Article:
More than one church a week could close to worshippers in the next few years, while the UK stands to lose priceless heritage, a preservation body claims.
45% of Grade 1 listed buildings in England and Wales are churches
Unless new and imaginative uses can be found for the Church of England buildings, 60 could shut down every year, says the Ecclesiological Society.
Currently, between 25 to 35 churches are made "redundant" each year.
The society's Trevor Cooper said there was a huge range of churches vulnerable to abandonment.
"The reason it matters is that three-quarters of these churches are listed buildings and the key point here is these buildings are being looked after by small voluntary groups, which effectively is what congregations are," he said.
"There are 12,000 listed churches which need £50 million of funding a year to keep them going.
"One of the big problems is rural churches because a large number of rural churches are in tiny villages and when congregations shrink it becomes very hard to keep the church going."
Fewer church-goers, vandalism and a fluctuating population are all blamed for the crisis.
A total of 800 parishes now have 10 or fewer adults in their regular Sunday congregations - although, more positively, there are 2,500 churches which get regular congregations of more than 100 adults.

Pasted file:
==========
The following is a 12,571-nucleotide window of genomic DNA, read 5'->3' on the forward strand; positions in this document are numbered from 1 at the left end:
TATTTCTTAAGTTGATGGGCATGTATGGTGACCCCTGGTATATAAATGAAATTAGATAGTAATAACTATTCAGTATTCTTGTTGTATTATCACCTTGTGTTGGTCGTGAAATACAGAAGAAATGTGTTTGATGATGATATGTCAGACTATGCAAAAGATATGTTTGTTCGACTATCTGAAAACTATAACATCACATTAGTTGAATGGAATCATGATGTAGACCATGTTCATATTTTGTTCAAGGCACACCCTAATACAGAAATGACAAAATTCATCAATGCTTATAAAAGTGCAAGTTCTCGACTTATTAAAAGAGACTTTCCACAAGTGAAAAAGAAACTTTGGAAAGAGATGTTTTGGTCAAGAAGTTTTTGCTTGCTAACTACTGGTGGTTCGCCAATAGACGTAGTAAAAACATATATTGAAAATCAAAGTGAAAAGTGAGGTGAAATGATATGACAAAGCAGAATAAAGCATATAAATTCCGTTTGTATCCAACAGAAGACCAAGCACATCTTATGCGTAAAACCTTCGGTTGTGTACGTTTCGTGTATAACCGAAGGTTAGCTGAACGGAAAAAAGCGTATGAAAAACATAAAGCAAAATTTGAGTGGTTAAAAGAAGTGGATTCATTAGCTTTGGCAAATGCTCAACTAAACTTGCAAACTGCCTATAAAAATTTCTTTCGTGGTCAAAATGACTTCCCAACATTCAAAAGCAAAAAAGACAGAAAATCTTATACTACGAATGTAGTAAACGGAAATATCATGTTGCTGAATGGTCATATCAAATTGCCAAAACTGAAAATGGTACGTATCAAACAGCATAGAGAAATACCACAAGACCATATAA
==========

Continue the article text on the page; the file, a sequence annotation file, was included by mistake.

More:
Crispin Truman, chief executive of the Churches Conservation Trust, said the crisis was compacted because heritage funding was being frozen in favour of the arts and sport.
Some churches, like this one in Bristol, are being used by the community for secular activities
"Churches are an important part of the landscape - it's part of what England is to many of us," he said.
"There are more than 15,000 parish churches. They are very historic, important buildings, but a huge number depend on dwindling congregations."
He said the way forward was by using churches more as a community space - they had a huge range of potential from concerts and art exhibitions to cafes.
One example was an 18th century church in St Paul's, in Bristol, which the trust had recently restored after it was "almost lost through vandalism and neglect."
A total of £3m was spent renovating it, which will now be used by a nearby school for performing and training.
"It is going back to what medieval churches were like, where the main nave would be used for a whole range of activities during the week," he said.
"If we did this it would bring a whole lot more people who would be committed to the building. It would bring more people into the building who could then seen the benefits of the building."
According to the Church of England the number of closures is set to remain steady, while other places of worship are opening in their place.
In 2003, 34 of the Church of England's 16,000 church buildings were made redundant.
But in the same year, 18 new buildings were established or approved for use as churches, together with a greater number of dedicated multi-purpose and other buildings.
"For several years now, the annual number of redundancies has remained stable in the 25-35 range. The Church of England has no evidence suggesting that number is about to rise," said a spokesman.
"One reason that church buildings close is that the local population may have moved over time, and the church building finds itself no longer in the centre of its community.
"In cases like this the building may close, and reopen closer to the people it serves."